Weekly Writing: Guest prompt by poet Kelli Russell Agodon
This week, I’m delighted to present a writing exercise by poet Kelli Russell Agodon, whose amazing collection of work finds beauty in all sorts of unimaginable places — and I find her writing prompts so wonderful because she inspires us to do exactly the same. And you’ll also be able to enjoy Kelli’s lovely poem “Self Portrait With Optic Neuritis,” below, which was inspired by this exercise.
Kelli is the acclaimed author of the recently published Letters From the Emily Dickinson Room, winner of the White Pine Press Poetry Prize judged by Pulitzer Prize winner Carl Dennis. She is also the author of Small Knots and the chapbook Geography. Kelli lives in Washington state, where she is an avid mountain biker and a lover of chocolate, handwritten letters, and art. Kelli co-edits Seattle’s wonderful 28-year-old print literary journal Crab Creek Review, and she blogs about living and writing creatively at her inspiring blog, Book of Kells. Visit her online at www.agodon.com.
This prompt is for poets as well as writers of all genres — enjoy!
We have all seen self-portraits by visual artists—Frida Kahlo’s “Self Portrait with Cropped Hair,” “Self Portrait with Necklace,” or “Self Portrait with Monkey”—and what interests me in these works is what the artist chooses to highlight in these paintings.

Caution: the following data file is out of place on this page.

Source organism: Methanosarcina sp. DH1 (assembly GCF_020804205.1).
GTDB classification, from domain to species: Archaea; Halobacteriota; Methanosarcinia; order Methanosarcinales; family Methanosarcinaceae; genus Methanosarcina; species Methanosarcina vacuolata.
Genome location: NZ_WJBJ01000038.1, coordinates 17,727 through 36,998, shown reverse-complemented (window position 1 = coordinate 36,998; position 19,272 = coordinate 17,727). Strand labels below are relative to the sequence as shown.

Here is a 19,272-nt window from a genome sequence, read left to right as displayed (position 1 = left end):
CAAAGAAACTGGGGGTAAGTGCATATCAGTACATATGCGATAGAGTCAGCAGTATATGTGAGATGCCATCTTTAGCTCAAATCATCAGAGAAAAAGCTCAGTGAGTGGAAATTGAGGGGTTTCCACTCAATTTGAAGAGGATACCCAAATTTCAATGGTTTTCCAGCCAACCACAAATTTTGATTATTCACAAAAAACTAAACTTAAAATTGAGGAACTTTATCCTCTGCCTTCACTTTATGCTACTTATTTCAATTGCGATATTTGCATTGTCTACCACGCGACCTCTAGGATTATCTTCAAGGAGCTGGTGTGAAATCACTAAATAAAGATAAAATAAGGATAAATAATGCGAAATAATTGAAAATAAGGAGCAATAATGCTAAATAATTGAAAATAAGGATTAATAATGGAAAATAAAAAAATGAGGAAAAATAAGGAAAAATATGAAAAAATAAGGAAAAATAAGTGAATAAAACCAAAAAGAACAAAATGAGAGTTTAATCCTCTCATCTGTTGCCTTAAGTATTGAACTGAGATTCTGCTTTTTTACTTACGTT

For this writing exercise, you’ll begin with a title:
Self Portrait With ______________ (fill in the blank)
You are welcome to fill in the blank with any current obsession or interesting word/words you like. Try to choose a word that excites you as in this exercise, as you will return to that word many times. Your title can be anything from Self Portrait with Machete to Self Portrait with Mother Teresa. You can use a few words to stretch your subject into something more such as Self Portrait with Broken Coffee Mug or Self Portrait with Winning Lottery Ticket. It is completely up to you.
You are welcome to write a short story, creative non-fiction piece or in the form of a poem. Or for an extra challenge, use the same title for two different genres and see what happens.
Self Portrait With Optic Neuritis
by Kelli Russell Agodon
The ophthalmologist is looking through me.
On the other side of my eye
is God or a peach and I can’t imagine
laughing again or seeing the purple
birthmark on my daughter’s arm.
When he speaks, I hear shadows.
I hear the empty mouths
of bells. I begin to make promises
to remember long words,
to visit Taos before it is a cloudy city.
On the other side of vision, I can’t imagine
the braiding of nerves inside me,
the light reflecting off an unpainted wall
or the red matter, the rug from India
hanging across the window.
The eye chart hides beneath a haze.
They flip through a book and I am to see
numbers, what I say is: I don’t know,
I don’t know. His assistant leads me
into the waiting room. I hear a man talking
to his child—she must be only two,
her footsteps sound like dancing.
I hear him tell her to follow him,
then say, I think you’ll need to hold my hand.
previously published in In Posse
Subscribe to Remembering English